British Health Agency: Regulated e-cigarettes are safer than regular cigarettes
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A new report from the UK’s Public Health Agency puts an end to panic over the use of e-cigarettes started by the US.
Strictly regulated electronic cigarettes and nicotine vaporizers are less harmful than regular cigarettes, the Public Health of England * announced in its annual report on the use of e-cigarettes published in March. Although not completely safe, they still contain significantly less harmful substances than cigarette smoke, the report’s authors note.
In its conclusions, the agency once again emphasizes the important role that smokeless alternatives can play in the fight against smoking, with their position being the same as those of other health organizations.
“Despite the reduction in the number of smokers overall, smoking remains the leading cause of preventable mortality and disease, and a leading cause of health inequalities worldwide. Therefore, alternative less harmful nicotine delivery devices can play a key role in reducing the health burden, “the British Agency said in its sixth independent e-cigarette report.
The report is published in the midst of mounting fears around the world that electronic cigarettes and vaporizers are as harmful as cigarettes. About half of UK smokers mistakenly believe that e-cigarettes are as harmful or even more harmful than smoking ordinary cigarettes. According to a study in the report, the cause of the false fears was the epidemic of lung disease in the United States in the fall of 2019. US authorities have already confirmed that the crisis is mainly due to the ingredient found in nicotine fluids, vitamin E acetate, a thickener that is added to cannabis evaporation products. This substance is banned in evaporation products that are strictly regulated in the UK, the UK’s Public Health Agency said.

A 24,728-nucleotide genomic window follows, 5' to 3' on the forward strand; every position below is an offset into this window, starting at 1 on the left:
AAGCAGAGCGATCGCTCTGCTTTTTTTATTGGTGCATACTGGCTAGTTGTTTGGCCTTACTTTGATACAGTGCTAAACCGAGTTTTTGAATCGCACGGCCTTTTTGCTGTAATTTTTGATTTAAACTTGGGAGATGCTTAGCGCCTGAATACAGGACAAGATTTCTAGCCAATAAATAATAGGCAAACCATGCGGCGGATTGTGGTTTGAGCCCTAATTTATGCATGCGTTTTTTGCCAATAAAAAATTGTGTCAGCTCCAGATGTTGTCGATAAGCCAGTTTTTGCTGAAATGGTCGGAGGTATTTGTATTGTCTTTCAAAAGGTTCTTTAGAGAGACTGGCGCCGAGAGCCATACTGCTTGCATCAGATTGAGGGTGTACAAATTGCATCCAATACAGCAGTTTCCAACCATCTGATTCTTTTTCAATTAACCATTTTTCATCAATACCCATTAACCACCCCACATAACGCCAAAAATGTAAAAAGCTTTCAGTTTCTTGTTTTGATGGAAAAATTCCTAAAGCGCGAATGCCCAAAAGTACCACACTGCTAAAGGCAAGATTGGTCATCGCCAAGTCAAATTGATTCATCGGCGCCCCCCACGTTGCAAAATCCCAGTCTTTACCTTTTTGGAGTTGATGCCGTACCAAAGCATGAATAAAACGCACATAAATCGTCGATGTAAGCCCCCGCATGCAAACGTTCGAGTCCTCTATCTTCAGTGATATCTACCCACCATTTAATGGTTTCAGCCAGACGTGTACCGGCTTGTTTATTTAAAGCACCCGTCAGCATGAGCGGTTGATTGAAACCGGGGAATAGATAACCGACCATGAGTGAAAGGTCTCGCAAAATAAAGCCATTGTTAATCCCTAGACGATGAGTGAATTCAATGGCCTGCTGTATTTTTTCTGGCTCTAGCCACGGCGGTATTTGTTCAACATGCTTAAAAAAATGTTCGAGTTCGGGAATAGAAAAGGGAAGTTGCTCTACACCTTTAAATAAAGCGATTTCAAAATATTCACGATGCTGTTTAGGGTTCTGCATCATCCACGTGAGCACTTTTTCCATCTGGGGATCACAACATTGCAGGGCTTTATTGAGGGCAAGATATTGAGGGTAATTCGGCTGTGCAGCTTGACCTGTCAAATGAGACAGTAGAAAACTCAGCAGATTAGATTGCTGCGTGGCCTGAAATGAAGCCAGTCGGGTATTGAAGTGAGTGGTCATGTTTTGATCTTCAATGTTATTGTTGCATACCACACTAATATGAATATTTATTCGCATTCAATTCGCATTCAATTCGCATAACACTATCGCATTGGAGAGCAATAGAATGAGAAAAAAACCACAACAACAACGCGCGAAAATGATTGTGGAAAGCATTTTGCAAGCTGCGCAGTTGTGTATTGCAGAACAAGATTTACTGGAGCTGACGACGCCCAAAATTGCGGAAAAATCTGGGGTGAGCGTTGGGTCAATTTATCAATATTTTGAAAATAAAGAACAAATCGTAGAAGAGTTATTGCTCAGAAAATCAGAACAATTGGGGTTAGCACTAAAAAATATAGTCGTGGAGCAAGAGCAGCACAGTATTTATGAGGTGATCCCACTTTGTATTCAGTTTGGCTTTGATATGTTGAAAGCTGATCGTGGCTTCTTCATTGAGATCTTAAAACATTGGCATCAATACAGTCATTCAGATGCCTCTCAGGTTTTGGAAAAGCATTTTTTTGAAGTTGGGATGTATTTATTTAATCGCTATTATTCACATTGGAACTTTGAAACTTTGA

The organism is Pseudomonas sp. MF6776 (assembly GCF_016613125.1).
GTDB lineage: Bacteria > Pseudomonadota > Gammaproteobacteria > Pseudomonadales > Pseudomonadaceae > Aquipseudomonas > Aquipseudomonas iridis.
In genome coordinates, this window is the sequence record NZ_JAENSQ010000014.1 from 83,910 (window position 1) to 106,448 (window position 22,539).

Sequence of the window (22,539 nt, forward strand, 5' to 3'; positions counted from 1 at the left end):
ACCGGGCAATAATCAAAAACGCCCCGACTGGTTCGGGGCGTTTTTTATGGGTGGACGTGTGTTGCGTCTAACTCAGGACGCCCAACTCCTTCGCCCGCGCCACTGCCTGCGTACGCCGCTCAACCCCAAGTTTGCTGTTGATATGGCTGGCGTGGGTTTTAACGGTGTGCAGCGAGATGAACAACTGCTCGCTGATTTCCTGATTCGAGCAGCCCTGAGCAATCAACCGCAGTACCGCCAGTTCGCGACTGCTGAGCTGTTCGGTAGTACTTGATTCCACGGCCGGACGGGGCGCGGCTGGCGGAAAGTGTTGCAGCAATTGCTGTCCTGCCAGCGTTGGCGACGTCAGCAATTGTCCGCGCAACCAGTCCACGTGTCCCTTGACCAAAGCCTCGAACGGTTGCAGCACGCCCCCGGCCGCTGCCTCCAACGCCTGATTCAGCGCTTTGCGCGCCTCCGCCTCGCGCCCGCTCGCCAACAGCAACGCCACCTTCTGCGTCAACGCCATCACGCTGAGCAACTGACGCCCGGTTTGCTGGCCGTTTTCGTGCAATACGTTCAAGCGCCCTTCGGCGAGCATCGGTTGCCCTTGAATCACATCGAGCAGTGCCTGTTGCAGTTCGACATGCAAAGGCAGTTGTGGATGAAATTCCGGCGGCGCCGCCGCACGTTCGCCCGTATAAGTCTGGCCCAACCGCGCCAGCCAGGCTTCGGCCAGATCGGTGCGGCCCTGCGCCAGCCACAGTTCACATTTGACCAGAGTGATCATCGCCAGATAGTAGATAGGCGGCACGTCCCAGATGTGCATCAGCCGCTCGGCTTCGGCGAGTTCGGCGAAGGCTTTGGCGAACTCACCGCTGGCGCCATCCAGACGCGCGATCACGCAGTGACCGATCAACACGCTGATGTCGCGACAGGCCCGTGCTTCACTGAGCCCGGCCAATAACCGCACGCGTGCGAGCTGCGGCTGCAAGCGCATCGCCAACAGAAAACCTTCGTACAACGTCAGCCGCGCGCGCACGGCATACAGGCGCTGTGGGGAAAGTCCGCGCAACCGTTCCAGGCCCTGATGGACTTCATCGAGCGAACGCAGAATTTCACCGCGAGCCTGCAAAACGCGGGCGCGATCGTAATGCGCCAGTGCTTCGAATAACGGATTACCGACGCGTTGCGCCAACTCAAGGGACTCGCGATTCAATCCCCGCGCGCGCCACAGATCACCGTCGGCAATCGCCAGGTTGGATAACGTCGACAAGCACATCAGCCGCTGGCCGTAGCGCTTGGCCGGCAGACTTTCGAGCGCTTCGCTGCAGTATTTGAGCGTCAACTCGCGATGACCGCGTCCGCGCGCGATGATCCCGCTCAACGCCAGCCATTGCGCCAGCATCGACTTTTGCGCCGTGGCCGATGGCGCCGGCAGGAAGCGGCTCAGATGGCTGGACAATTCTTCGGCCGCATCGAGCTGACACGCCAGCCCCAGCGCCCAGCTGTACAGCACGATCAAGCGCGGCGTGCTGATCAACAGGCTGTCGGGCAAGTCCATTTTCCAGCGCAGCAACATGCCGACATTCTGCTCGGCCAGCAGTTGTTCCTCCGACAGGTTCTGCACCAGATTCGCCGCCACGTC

False e-cigarette news has led to a decline in the use of nicotine vaporizers and a return of smokers in the UK to standard cigarettes. This can have a negative impact on public health, as it impedes the withdrawal of cigarettes and the switch to less risky vaping products. This “will ultimately cost many people’s lives,” the report said.
“Perceptions of e-cigarette harm among smokers do not match the scientific evidence available. In 2019, the percentage of people who thought e-cigarettes were less harmful than regular cigarettes dropped from 45 to 34 percent. perceptions are particularly common among smokers who do not use e-cigarettes, “the British agency said.
The Public Health Agency of England advises smokers to stop smoking or switch to e-cigarettes to help them quit smoking and non-smokers to stop using e-cigarettes.
Clive Bates, a former employee of the Agency, comments on the report as “strong empathy based on accurate data” – what public health requires. “If the World Health Organization or US agencies and politicians could demonstrate such evidence-based common sense, this would completely change things,” Bates says. “The new evidence is very convincing, if we look at it seriously, and not listen to what e-cigarette fighters say,” the former government official added.
* Public Health England is an executive agency of the United Kingdom Department of Health and Human Services, which has been operational since 1 April 2013. The formation of the agency is the result of a reorganization of the National Health Service in England, governed by the Health and Social Care Act care since 2012